Plaza Campo Santo de los Mártires, s/n, Córdoba, Spain, +34 957 42 01 51
San Basilio Neighbourhood
The beautiful old neighbourhood of San Basilio – also called Alcazar Viejo – is one of the most charming quarters in all of Andalusia. This area of scrunched together, whitewashed houses is home to many of the beautiful patios that open every May for the Feria de los Patios as well as the Alcazar – but it is well worth wandering around in its own right. Along with Granada’s Albaicin and Seville’s Santa Cruz, this is one of the most romantic and intriguing neighbourhoods in southern Spain.
The neighbourhood of Santa Marina is well worth setting aside a morning for, as it home to some of the most beautiful old houses in the city. It is also known as Córdoba’s bullfighting barrio and one of its key monuments, in Plaza del Conde de Priego, is a bronze statue of the city’s most famous bullfighter, Manolete (1917–1947). Manolete, said to be one of the finest matadors of all time, was fatally gored during a bullfight when he was only 30; the grandeur of his statue reminds you that, controversial as bullfighting may be, great bullfighters are still an important part of the history and culture of many southern Spanish towns.
Santa Marina Church
Right opposite the square is the Iglesia Santa Marina, a church dating from the second half of the 13th century. Its construction was ordered by King Ferdinand III when he captured Córdoba from its Moorish occupants in 1236, at which point the city was one of the most sophisticated and cosmopolitan in the western world. Throughout the 17th, 18th and 19th centuries this gracefully ageing church survived two earthquakes and a fire, requiring extensive renovation works as a result. It is one of the most beautiful of the so-called “Ferdinand Churches” – those built by Ferdinand II to celebrate his victory over the Moors.
Córdoba’s 1960s bullring might lack the history and beauty of those in Andalusia’s other major cities, but its superb Museo Taurino, or bullfighting museum, is one of the best you’ll come across. Over several light-filled, spacious rooms it offers a fascinating insight into this controversial spectacle and some of its greatest practitioners, including the Córdoba-born phenomenon Manolete. A great starting point for anyone curious about this mysterious, little-understood tradition.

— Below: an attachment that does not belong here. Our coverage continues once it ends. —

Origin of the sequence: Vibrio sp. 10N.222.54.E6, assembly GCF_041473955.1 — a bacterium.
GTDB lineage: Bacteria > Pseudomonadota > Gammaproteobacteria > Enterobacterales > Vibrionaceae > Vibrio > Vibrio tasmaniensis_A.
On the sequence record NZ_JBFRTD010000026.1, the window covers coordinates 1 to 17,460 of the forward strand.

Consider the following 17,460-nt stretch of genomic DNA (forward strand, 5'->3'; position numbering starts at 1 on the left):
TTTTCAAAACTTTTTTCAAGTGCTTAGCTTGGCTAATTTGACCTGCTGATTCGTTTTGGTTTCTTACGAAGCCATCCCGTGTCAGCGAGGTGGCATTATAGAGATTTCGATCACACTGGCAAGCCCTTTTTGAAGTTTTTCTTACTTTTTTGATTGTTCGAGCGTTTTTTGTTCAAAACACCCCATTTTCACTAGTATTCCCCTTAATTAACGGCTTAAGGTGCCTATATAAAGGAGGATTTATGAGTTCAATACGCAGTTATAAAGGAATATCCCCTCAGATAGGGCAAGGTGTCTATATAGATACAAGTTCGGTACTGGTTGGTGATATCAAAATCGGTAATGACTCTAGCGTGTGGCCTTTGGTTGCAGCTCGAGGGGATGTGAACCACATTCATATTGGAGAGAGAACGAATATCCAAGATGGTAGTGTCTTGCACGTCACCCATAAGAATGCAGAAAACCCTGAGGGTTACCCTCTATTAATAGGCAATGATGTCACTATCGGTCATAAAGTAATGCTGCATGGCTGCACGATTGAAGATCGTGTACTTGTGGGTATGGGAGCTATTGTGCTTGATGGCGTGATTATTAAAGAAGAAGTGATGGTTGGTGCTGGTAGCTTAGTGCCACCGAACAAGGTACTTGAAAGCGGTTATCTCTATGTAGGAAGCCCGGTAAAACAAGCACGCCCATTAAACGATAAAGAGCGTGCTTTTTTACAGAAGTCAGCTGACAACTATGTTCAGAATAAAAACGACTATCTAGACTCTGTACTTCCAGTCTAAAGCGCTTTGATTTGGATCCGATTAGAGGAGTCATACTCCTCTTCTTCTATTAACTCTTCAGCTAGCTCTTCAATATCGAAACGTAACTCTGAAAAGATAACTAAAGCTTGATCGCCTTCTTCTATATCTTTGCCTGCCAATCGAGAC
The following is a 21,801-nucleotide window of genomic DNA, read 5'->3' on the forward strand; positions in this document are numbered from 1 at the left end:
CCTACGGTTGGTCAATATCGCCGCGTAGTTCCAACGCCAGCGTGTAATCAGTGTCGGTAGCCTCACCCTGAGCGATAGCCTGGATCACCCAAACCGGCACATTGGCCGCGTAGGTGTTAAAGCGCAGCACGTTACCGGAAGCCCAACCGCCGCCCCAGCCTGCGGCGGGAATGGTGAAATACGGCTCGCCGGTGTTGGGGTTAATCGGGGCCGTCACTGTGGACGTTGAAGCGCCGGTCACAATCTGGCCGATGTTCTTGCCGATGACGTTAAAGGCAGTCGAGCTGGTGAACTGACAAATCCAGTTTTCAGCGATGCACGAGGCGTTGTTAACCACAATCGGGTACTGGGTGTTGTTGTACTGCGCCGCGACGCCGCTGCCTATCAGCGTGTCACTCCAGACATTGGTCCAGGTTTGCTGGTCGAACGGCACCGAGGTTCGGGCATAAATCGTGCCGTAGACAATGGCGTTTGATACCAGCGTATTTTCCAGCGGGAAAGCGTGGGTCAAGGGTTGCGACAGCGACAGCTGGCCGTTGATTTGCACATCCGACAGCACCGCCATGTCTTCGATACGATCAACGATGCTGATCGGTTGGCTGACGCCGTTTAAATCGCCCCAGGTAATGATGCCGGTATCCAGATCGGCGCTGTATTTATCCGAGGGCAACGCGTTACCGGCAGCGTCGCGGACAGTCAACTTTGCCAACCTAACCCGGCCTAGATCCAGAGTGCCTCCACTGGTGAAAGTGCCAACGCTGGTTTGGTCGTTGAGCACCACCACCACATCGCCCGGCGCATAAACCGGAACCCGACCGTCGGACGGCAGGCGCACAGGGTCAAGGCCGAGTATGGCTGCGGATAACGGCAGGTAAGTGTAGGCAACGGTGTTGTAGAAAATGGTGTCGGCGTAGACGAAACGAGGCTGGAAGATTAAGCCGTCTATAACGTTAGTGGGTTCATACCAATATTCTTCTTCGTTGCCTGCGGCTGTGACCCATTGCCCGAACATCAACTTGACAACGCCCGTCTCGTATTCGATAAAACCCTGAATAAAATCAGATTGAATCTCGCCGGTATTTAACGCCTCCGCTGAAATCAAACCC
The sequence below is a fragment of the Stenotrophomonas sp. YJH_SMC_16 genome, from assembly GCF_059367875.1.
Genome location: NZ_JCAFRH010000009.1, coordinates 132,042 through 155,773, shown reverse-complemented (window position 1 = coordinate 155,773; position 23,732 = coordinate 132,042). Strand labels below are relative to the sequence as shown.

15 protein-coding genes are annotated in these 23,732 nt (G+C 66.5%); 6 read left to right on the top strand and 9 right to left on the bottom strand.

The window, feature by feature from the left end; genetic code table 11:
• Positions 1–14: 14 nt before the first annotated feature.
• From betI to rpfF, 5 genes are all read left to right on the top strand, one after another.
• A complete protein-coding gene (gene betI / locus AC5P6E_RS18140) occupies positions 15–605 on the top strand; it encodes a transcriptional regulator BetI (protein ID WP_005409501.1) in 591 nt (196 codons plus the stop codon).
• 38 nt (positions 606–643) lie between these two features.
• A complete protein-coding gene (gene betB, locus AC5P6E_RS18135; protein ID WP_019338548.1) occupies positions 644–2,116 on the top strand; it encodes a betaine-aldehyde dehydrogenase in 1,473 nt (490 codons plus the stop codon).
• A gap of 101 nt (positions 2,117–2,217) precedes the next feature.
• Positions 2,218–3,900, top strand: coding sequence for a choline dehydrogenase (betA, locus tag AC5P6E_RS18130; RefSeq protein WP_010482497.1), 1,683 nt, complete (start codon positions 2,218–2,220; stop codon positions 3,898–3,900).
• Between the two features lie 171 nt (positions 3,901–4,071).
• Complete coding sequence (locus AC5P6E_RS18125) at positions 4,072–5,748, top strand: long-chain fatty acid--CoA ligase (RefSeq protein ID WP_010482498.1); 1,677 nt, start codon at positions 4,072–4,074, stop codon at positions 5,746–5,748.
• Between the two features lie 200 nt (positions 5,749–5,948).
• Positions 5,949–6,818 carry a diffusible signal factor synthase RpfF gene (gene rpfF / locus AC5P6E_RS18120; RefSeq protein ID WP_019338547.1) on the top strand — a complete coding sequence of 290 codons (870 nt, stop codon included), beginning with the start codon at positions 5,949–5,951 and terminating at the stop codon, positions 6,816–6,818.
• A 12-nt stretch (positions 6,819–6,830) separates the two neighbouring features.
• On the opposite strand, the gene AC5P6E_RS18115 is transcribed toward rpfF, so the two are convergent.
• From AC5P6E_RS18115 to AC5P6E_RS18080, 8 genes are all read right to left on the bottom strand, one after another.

Occupying a 10 hectare site that stretches along the lush northern banks of the Guadalquivir are Córdoba’s botanical gardens. Opened in 1987, they showcase thousands of species of plants, flowers and trees over several separate areas: these include a hothouse with 130 species of plants from the Canary Islands, an arboretum and two fascinating museums. The Museum of Paleobotany explores the development of plants over the millennia, whilst the Museum of Ethnobotany focuses on how humans have used plants throughout the ages. The gardens are also full of shade and make a perfect escape from the ferocious heat of a Córdoba summer.
Museum of Fine Arts
Art lovers who visit Córdoba will want to visit the city’s Museum of Fine Arts, located in a beautiful former hospital on one of Córdoba’s most attractive squares. Opened in 1862 but extensively rebuilt in the 1930s, it showcases works by Spanish and international artists from the middle ages to the present day, specialising in the Baroque period and the 19th century.
The lush banks of the Guadalquivir river are some of the best places to enjoy a stroll in Cordoba. The busy, terrace-lined thoroughfare of Calle Ronda de Isasa runs along the southern edge of the old city and is a great place to stop for refreshment and to admire the city’s Roman bridge (Puente Romano). The centre of this iconic structure is also one of the best spots to survey the Mezquita-dominated skyline of Cordoba and the unusually (for Andalusia) green countryside by which it is surrounded.